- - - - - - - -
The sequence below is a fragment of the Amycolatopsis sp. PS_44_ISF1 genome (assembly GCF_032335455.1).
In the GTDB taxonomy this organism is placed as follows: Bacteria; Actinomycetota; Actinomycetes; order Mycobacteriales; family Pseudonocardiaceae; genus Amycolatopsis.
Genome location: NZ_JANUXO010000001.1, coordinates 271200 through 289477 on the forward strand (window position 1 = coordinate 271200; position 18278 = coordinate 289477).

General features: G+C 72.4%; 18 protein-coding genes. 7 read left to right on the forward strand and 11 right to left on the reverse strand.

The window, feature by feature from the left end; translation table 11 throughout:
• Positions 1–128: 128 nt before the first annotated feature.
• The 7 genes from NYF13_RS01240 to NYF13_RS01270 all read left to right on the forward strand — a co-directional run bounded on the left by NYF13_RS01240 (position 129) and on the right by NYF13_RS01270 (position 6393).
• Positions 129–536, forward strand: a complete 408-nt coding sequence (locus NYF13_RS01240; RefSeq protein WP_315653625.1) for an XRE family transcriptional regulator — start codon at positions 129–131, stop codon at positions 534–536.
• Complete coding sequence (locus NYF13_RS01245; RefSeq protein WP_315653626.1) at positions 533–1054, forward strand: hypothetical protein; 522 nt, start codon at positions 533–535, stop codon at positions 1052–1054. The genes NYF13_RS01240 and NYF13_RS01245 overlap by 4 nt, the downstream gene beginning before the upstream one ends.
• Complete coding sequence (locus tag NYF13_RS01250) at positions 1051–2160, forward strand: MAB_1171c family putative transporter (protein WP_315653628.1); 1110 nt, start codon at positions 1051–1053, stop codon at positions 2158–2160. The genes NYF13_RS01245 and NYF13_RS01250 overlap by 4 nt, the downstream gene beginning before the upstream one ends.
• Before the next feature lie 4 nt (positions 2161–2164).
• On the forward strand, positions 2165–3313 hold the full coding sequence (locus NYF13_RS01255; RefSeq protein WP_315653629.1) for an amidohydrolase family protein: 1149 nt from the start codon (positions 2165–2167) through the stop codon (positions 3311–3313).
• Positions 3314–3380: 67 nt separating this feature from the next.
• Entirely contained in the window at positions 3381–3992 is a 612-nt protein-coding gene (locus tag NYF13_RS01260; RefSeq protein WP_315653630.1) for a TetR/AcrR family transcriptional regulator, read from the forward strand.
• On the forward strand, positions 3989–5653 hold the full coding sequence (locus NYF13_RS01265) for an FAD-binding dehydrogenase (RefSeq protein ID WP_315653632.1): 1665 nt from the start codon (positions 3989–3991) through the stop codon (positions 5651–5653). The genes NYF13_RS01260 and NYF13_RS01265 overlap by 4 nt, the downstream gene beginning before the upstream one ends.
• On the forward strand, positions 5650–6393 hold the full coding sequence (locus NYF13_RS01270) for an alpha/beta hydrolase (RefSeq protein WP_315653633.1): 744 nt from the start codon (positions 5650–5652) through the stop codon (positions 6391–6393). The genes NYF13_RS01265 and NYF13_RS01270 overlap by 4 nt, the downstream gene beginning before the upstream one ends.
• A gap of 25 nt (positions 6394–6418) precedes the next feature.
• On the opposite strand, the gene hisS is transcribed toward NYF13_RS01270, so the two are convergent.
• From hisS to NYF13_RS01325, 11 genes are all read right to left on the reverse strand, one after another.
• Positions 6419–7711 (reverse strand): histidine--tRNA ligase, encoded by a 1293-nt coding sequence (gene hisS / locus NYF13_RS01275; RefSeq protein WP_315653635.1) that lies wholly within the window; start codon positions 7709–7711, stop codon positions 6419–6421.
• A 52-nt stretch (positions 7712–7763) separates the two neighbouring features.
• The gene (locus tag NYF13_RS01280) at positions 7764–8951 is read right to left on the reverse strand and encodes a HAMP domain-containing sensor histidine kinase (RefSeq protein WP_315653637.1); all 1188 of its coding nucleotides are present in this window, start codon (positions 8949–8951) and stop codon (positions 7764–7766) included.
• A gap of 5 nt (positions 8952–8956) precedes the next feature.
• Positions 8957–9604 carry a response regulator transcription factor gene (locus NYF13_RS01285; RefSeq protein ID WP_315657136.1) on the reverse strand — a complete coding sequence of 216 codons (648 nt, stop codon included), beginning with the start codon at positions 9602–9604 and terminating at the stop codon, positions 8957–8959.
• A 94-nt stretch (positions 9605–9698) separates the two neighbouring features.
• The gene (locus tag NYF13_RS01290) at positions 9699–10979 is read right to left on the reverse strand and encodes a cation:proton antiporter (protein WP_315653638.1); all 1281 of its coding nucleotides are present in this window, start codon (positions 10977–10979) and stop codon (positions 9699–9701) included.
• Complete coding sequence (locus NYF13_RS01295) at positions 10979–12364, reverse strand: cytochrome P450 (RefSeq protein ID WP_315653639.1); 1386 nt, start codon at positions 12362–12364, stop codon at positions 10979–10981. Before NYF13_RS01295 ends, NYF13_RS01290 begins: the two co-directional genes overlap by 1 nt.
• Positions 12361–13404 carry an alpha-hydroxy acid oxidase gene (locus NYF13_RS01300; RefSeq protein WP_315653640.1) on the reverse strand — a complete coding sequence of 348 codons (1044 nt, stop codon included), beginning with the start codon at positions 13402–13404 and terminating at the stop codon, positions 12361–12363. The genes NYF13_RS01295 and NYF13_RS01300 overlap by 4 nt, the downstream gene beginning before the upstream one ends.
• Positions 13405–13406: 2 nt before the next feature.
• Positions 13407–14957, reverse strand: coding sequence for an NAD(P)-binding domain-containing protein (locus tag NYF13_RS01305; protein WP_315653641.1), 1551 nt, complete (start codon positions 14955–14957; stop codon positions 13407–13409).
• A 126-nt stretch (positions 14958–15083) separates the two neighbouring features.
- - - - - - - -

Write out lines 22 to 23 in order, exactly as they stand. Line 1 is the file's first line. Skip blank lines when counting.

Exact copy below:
• The gene (locus tag NYF13_RS01280) at positions 7764–8951 is read right to left on the reverse strand and encodes a HAMP domain-containing sensor histidine kinase (RefSeq protein WP_315653637.1); all 1188 of its coding nucleotides are present in this window, start codon (positions 8949–8951) and stop codon (positions 7764–7766) included.
• A gap of 5 nt (positions 8952–8956) precedes the next feature.